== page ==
A "24x7 national vehicle movement database" that logs everything on the UK's roads and retains the data for at least two years is now being built, according to an Association of Chief Police Officers (ACPO) strategy document leaked to the Sunday Times. The system, which will use Automatic Number Plate Recognition (ANPR), and will be overseen from a control centre in Hendon, London, is a sort of 'Gatso 2' network, extending. enhancing and linking existing CCTV, ANPR and speedcam systems and databases. Which possibly explains why the sorcerer's apprentices in ACPO's tech section don't seem to have needed any kind of Parliamentary approval to begin the deployment of what promises to be one the most pervasive surveillance systems on earth. The control centre is intended to go live in April of next year, and is intended to be processing 50 million number plates a day by year end. ACPO national ANPR co-ordinator John Dean told the Sunday Times that fixed ANPR cameras already exist "at strategic points" on every motorway in the UK, and that the intention was to have "good nationwide coverage within the next 12 months." According to ACPO roads policing head Meredydd Hughes, ANPR systems are planned every 400 yards along motorways, and a trial on the M42 near Birmingham will first be used to enforce variable speed limits, then to 'tackle more serious crime.' Hughes intends ANPR to go in whenever CCTV systems are installed, and cites the "complete system" around Meadowhall shopping centre in Sheffield, where every vehicle is checked on the ANPR database, as the model. The primary aims claimed for the system are tackling untaxed and uninsured vehicles, stolen cars and the considerably broader one of 'denying criminals the use of the roads.' But unless the Times has got the spacing wrong, having one every quarter of a mile on motorways quite clearly means they'll be used to enforce speed limits as well, which would effectively make the current generation of Gatsos obsolete. Otherwise, checking a vehicle's tax and insurance status every 15 seconds or thereabouts would seem overkill. The major immediate payoffs from the point of view of the police will come via links with other databases. A DVLA project to computerise MoT test centres, thus facilitating the creation of a comprehensive tax database, was originally intended to go into operation early in 2005, but has been subject to repeated delays. And while the Home Office flagged the success of mobile ANPR unit trials earlier this year, claiming increases in arrest rates of up to 1,000 per cent, it failed to mention that the same trial exposed major flaws in the DVLA's existing databases. The police ANPR system is however also being linked to a database of uninsured vehicles, and new offences, and police powers, were announced last week by Transport Secretary Alistair Darling. Civil liberties trainspotters will share The Register's pleasure at discovering (as revealed here, in the notes to editors) that the Disclosure of Vehicle Insurance Regulations 2005 "were made under powers provided for in the Serious Organised Crime and Police Act 2005." The seriousness of untaxed and uninsured vehicles is at the very least a matter of opinion, but 'organised'? The new offence of keeping a vehicle without insurance criminalises the previously harmless pastime of keeping an uninsured vehicle in a garage and not driving it, and comes on top of the previous breakthrough of criminalising keeping an untaxed vehicle in a garage and not driving it. The latter was dealt with by requiring owners to register the vehicle as off the road via a Statutory Off-Road Notification. The administrative convenience of turning not doing anything wrong into a crime will allow the Government to issue fixed penalty notices for failing to renew insurance on time, while there's also now a fixed penalty for late renewal of tax discs (previously, you could pay in arrears). In both cases the penalties are clearly only going to hit people who've previously been registered with the system. Dealing with the large numbers of entirely unregistered and uninsured vehicles will require real-time alerts and pursuit, and these vehicles will have to be differentiated from the many foreign registered cars on the UK's roads. As it will be a lot easier and cheaper to fine the law-abiding but forgetful than it will be to deal with the hardline serial offenders, we think we can guess which way this one will go. In addition to the tax and insurance 'benefits', the proposed two year retention period for the "national vehicle movement database" provides police with a potentially powerful resource for surveillance and for future investigations. Vehicles can be 'tailed' remotely, and particular drivers' past movements can be put together far more easily than in the case of CCTV footage (faces, frustratingly, not yet having number plates). One can also see potential in the ability to link ANPR data with CCTV footage of the vehicle, which to some extent would number plate your face (best avoid baseball caps). And shall we highlight the usefulness of the system in the war on terror before they do? As the recent Metropolitan police document lobbying for detention periods of up to 90 days without charge made clear, the security services' current approach is to move in quickly in response to terror tips, then to sift computers, search homes, and investigate individuals' circumstances and friends in search of actual evidence. Being able to see where they'd been for the last two years as well would be really helpful. Don't worry though - if you haven't done anything wrong you've nothing to fear. Unless your name comes up in an Algerian security service interrogation... ®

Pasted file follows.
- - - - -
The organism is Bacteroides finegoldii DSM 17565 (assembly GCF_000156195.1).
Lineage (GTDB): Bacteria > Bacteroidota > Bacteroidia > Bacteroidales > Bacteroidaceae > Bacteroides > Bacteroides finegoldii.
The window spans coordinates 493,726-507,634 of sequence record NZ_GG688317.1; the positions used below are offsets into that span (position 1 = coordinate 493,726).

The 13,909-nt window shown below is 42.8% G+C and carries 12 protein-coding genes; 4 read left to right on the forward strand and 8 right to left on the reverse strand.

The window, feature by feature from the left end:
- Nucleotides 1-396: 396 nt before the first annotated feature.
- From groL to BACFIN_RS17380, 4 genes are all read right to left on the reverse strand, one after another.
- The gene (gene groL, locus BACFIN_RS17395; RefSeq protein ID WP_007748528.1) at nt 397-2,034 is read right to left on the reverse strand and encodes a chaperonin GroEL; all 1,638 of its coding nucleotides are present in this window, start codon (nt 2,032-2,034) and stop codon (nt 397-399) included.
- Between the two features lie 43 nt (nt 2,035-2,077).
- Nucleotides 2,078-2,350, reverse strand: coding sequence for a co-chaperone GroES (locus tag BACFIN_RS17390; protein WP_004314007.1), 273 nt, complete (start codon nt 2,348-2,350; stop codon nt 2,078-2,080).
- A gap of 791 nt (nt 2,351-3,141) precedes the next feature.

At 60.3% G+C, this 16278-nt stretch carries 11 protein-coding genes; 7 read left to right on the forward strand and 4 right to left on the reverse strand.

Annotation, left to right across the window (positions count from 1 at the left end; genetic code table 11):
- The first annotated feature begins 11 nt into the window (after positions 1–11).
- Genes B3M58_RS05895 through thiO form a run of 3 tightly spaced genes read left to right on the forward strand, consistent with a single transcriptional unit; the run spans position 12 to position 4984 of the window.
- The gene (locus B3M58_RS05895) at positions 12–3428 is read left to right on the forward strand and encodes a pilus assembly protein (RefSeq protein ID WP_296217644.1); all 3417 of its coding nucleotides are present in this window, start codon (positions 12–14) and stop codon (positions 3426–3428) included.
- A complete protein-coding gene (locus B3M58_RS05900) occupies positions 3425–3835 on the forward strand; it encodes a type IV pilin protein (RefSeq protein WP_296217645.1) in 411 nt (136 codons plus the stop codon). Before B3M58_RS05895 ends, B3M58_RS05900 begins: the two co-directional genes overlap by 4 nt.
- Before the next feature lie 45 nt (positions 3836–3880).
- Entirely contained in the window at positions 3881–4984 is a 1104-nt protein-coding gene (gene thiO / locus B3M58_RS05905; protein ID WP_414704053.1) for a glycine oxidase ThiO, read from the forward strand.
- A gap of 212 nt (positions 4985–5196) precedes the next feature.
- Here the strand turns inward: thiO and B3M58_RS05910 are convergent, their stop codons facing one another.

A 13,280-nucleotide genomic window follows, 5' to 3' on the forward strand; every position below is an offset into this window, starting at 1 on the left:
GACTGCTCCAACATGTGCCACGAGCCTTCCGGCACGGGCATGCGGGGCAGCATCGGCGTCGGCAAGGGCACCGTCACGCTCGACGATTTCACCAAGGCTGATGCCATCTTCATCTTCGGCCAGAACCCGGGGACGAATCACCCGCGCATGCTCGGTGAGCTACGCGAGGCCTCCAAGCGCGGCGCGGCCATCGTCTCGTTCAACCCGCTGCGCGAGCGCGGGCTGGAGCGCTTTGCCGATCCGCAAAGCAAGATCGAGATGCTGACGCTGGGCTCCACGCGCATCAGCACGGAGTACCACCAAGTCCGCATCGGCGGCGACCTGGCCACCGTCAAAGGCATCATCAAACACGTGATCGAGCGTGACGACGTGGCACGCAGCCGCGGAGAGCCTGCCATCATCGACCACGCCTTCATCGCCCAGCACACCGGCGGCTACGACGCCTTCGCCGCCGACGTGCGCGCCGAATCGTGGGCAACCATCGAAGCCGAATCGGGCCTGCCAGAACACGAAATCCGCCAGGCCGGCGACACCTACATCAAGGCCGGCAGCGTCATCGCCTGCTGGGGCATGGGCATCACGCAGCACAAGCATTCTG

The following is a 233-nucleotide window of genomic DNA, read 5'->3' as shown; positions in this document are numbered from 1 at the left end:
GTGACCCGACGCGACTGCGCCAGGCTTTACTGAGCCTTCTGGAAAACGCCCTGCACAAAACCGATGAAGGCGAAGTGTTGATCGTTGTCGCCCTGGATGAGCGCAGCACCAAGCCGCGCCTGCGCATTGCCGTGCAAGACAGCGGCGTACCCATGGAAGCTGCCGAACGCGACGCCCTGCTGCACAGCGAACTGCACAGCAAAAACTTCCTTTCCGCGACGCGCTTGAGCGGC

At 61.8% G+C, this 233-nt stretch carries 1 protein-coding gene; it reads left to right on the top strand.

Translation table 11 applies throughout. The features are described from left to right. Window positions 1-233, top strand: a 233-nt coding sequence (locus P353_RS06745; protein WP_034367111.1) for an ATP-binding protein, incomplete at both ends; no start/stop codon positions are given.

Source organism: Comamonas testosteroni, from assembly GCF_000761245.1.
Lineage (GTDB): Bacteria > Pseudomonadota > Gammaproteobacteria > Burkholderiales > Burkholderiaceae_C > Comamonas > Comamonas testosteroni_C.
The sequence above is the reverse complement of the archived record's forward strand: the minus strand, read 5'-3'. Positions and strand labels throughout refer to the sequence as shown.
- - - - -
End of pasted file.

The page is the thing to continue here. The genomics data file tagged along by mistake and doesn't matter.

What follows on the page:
SC05SC05 HP continues to refine its server cluster arsenal, announcing this week a new visualization package, more software and fresh processors for its pre-packaged systems. The HP Scalable Visualization Array (SVA) combines numerous workstations, Linux and graphics cards to give customers a graphics powerhouse. The new system will be used to handle clustered parallel visualization software, display high-resolution images and perform real-time rendering. HP will slot the SVA product into its Unified Cluster Portfolio line that includes systems which hold more than 1,000 processors. With SVA, HP will support Version 3.0 of the XC System Software for managing clusters and application workloads. In addition, it will ship the Scalable Visualization Array software for configuring the systems and sending jobs to the boxes. The HP SFS and Remote Graphics packages can be purchased as options. Customers will also find Version 2.4 of the HP ClusterPack for HP-UX available. The fresh release should make Unix clusters easier to manage by allowing new systems to be added to a cluster with minimal overall disruption. The software now works with HP Systems Insight Manager. On the hardware front, HP has added Intel's dual-core "Paxville" version of Xeon as an option with its pre-packaged clusters. Customers could already buy systems with the dual-core Opteron chip from AMD. In addition, customers can now tap HP's full line of blade servers with the clusters. HP has also made it easier for customers to buy its cluster boxes. You can now cruise to HP's web site and configure systems with up to 32 servers, varying processors, memory, interconnects and software. HP will then process the order and deliver a quote to the user. Last but not least, HP vowed to support Microsoft's upcoming Windows Compute Cluster Server 2003 operating system, which was also discussed today at the Supercomputing conference here. In the first half of next year, HP will ship the OS an option with its Cluster Platform 3000 and 4000 systems and the Platform 4000 blade boxes. HP also plans to port its message passing interface (HP-MPI) to Microsoft's specialized version of Windows. ®